December 11, 2015 MichiganVotes Weekly Roll Call Report

Recreation taxes, absentee voting, gambling, fee hikes and more

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Senate Bill 481, Authorize school recreation millages: Passed 36 to 1 in the Senate

To revise a law that allows several local governments to create a "recreational authority" with the power to impose a 1 mill property tax, by allowing school districts to create such an authority. The tax can be used for swimming pools, recreation centers, public auditoriums, public conference centers, and parks, upon the approval of voters. This law does not prohibit the recreational facilities from being located at a school, but it does require them to be open to the public.

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Who Voted “Yes” and Who Voted “No”

Senate Bill 508, Criminalize posting revealing images on internet: Passed 38 to 0 in the Senate

To make it a crime to post on the internet any sexually explicit picture, photograph or video of a person without his or her consent and with the intent to threaten, coerce or intimidate, if the material was obtained under circumstances that which a reasonable person would know were meant to remain private, subject to some specific exceptions.

Who Voted “Yes” and Who Voted “No”

Senate Bill 638, Revise campaign finance law: Passed 25 to 13 in the Senate

To establish a new type of campaign finance committee called an “independent expenditure committee,” and more clearly define “independent expenditures” and the rules that prohibit committees like these from coordinating with a candidate (which wouldn't be independent). These committees could contribute to ballot initiatives but not to candidates; contributions would not be subject to limits and could come from corporations and unions.

Who Voted “Yes” and Who Voted “No”

Senate Bill 187, Accommodate and regulate the “millionaire party” business: Passed 34 to 4 in the Senate

To revise the law governing charitable “millionaire party” gambling events that include casino games, to accommodate charities contracting-out operation of these gambling events to services that operate them for multiple charities at a single location, one event after another. The bill would establish a licensing regime covering both the charities and the companies that provide the service, which would recognize a system that that evolved in which a person can gamble on casino-like games at a single location, with the proceeds going to different charities at different times.

Who Voted “Yes” and Who Voted “No”

Senate Bill 151, Repeal deadline on prisoner DNA evidence appeals: Passed 106 to 0 in the House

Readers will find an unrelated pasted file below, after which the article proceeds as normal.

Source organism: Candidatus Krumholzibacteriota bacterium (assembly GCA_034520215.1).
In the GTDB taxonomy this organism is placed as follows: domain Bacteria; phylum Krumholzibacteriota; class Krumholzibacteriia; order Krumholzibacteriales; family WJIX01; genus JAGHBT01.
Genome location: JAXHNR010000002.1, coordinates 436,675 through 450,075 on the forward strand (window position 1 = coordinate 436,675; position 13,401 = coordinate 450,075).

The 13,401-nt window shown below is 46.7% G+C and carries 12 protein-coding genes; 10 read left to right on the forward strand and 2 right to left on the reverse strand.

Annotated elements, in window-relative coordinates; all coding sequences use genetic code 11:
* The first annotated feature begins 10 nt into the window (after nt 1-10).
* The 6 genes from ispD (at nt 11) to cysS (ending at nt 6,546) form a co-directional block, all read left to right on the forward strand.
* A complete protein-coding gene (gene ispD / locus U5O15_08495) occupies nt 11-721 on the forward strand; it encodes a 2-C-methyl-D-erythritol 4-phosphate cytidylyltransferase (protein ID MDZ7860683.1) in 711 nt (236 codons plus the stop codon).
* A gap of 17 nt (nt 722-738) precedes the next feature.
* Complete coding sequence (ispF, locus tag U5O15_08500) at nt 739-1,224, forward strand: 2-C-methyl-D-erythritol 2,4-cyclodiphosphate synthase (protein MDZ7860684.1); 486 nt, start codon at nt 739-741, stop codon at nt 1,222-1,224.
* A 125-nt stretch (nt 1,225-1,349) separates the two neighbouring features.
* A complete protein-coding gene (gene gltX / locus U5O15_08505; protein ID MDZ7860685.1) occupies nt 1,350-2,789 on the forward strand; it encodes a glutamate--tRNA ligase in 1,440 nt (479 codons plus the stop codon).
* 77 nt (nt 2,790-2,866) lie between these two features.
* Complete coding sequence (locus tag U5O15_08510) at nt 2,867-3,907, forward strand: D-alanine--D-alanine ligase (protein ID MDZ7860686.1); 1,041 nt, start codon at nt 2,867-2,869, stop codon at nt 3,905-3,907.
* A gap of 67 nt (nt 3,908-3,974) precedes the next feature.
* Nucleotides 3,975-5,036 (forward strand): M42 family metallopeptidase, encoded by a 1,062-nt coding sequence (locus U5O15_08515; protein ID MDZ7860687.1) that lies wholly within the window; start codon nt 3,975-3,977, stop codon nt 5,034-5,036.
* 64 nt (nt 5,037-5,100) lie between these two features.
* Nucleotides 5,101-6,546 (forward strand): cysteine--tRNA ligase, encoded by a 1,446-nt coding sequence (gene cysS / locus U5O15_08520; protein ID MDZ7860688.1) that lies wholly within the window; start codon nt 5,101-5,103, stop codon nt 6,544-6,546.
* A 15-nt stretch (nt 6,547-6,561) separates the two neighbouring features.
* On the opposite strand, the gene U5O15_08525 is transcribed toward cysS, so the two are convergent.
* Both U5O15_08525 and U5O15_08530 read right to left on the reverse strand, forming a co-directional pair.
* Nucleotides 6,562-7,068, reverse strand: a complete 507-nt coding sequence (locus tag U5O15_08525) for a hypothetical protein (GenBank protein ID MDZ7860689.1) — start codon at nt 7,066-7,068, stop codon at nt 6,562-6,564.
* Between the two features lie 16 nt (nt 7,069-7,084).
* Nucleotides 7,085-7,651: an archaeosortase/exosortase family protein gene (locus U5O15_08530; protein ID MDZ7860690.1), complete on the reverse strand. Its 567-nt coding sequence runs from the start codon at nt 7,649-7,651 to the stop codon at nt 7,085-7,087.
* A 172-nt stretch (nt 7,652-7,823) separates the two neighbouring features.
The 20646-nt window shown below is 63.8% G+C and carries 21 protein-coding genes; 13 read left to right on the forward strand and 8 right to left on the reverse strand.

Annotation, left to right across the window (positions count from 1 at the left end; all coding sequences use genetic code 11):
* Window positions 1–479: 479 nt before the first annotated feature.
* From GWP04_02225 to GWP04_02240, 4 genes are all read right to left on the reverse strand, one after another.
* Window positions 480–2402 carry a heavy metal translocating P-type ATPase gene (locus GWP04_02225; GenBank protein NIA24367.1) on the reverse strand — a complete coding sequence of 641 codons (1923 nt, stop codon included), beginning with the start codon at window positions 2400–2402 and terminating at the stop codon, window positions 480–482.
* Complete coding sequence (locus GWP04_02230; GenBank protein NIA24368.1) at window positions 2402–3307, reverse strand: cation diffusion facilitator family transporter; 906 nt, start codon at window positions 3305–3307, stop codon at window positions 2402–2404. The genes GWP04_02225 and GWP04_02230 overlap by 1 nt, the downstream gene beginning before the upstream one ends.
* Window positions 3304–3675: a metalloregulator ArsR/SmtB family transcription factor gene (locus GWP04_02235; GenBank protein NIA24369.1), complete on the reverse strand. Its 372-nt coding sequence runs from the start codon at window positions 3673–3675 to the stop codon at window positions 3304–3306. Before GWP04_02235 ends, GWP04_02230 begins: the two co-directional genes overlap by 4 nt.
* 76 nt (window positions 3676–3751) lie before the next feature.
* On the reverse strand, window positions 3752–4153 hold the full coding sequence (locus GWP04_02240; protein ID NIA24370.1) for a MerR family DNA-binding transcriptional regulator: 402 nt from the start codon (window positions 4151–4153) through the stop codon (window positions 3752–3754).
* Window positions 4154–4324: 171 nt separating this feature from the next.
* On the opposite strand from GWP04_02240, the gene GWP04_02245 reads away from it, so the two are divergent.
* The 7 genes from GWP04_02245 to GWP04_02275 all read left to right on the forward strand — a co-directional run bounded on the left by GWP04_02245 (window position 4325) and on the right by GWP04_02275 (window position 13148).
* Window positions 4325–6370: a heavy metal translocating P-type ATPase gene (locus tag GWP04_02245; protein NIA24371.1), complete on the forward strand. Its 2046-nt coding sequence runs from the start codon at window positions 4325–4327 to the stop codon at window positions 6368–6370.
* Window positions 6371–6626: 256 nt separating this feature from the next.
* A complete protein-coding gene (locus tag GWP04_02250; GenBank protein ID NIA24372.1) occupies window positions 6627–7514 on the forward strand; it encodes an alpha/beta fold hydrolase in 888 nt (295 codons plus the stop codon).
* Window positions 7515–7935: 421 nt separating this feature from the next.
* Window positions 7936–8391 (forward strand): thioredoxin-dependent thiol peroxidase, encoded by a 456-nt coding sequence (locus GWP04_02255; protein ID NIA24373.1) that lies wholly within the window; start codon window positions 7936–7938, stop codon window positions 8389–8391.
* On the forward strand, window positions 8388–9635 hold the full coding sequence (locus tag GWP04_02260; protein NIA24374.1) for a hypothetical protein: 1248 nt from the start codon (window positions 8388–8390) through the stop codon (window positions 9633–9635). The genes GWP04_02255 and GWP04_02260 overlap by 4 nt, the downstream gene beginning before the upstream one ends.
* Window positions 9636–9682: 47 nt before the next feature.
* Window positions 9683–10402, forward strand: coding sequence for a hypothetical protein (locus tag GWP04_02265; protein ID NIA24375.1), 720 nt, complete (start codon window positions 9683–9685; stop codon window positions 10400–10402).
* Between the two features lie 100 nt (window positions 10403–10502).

To repeal a Jan. 1, 2016 deadline for a prisoner to appeal his or her conviction on the basis evidence generated by new DNA testing technology.

Who Voted “Yes” and Who Voted “No”

House Bill 4686, Revise city sidewalk liability: Passed 55 to 51 in the House

To establish that a municipality being sued for an injury related to a sidewalk “discontinuity” may use any common law defense available to regular people, not just that the condition was “open and obvious.” Current law limits local government defenses in these suits.

Who Voted “Yes” and Who Voted “No”

House Bill 4990, Expand local government “energy efficiency” financing schemes: Passed 102 to 4 in the House

To expand the things cities can spend money on under a scheme that lets them contract with vendors for energy efficiency projects and pay for them with money the projects are supposed to save (or from regular tax revenue if savings don’t appear). The bill would allow locals to spend on information technology and utility projects they assert are related to the energy saving scheme, and would also expand the types of deals they can make with vendors to include “lease-purchase” agreements described in the bill.

Who Voted “Yes” and Who Voted “No”

Senate Bill 552, Increase groundwater discharge permit fees: Passed 59 to 47 in the House

To increase groundwater discharge permit fees, and revise some details of this regulatory regime on enterprises that discharge wastewater onto the ground or into groundwater. The bill would authorize a different fee category for car washes, laundromats, seasonal RV parks and camps, and certain other small commercial facilities.

Who Voted “Yes” and Who Voted “No”

House Bill 4724, Allow no-reason absentee voting: Passed 59 to 46 in the House

To eliminate the requirement that a person give a specific reason for requesting an absentee ballot, and require an individual who applies in person for an absentee ballot to show a picture ID.

Who Voted “Yes” and Who Voted “No”

Senate Bill 13, Eliminate straight ticket ballot option: Passed 54 to 51 in the House

To eliminate the straight party ticket option from election ballots. The bill also contains a modest appropriation that exempts it from the possibility of opponents petitioning for a referendum on whether it should go into law if enacted.

Who Voted “Yes” and Who Voted “No”

SOURCE:, a free, non-partisan website created by the Mackinac Center for Public Policy, providing concise, non-partisan, plain-English descriptions of every bill and vote in the Michigan House and Senate. Please visit